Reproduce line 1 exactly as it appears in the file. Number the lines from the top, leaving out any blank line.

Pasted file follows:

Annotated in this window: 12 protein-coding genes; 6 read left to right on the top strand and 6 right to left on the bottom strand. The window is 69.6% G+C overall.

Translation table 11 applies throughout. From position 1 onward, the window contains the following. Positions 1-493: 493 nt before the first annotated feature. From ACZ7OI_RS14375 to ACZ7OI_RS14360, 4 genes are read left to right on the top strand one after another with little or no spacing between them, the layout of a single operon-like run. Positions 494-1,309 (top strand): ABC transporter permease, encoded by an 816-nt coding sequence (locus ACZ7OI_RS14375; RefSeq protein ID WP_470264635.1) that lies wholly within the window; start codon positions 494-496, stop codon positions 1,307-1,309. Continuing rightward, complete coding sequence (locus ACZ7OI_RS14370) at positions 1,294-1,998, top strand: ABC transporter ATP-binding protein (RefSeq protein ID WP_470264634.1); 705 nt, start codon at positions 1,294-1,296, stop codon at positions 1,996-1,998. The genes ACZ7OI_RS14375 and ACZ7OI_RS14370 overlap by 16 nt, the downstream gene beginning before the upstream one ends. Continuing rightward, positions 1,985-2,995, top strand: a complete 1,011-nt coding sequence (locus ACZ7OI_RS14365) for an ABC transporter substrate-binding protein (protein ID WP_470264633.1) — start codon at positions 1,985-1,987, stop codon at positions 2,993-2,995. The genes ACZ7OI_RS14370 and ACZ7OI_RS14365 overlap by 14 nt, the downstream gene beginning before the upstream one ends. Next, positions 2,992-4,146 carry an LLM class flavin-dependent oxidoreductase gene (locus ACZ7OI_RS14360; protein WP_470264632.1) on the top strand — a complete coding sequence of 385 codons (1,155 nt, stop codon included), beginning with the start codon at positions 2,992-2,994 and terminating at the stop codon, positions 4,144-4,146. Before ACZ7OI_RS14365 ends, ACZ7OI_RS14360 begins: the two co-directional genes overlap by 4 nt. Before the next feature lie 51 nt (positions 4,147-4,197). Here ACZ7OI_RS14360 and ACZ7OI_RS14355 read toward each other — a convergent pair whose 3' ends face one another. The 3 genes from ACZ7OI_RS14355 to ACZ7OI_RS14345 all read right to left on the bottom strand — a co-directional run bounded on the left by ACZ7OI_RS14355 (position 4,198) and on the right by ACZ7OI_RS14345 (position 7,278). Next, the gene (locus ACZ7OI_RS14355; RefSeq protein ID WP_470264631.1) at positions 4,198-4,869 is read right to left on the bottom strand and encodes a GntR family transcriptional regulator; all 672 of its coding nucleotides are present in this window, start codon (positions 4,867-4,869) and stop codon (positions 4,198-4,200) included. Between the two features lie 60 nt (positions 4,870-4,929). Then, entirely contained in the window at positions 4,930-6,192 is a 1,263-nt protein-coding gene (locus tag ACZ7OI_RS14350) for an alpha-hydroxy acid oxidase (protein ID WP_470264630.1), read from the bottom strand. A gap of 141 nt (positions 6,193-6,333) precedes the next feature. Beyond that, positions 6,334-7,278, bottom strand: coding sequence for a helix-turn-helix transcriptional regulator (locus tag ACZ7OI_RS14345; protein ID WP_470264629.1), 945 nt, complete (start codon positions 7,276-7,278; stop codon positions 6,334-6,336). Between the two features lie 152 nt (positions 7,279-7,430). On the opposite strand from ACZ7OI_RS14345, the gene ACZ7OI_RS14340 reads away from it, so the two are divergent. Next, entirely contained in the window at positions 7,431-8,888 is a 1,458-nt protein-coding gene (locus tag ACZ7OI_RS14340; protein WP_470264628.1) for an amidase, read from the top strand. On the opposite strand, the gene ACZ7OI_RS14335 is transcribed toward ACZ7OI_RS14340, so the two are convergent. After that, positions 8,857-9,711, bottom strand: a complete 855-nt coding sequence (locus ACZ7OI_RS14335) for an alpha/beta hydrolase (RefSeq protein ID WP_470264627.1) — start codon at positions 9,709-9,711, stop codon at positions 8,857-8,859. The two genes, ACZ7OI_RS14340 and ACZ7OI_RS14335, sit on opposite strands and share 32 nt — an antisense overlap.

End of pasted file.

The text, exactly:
Annotated in this window: 12 protein-coding genes; 6 read left to right on the top strand and 6 right to left on the bottom strand. The window is 69.6% G+C overall.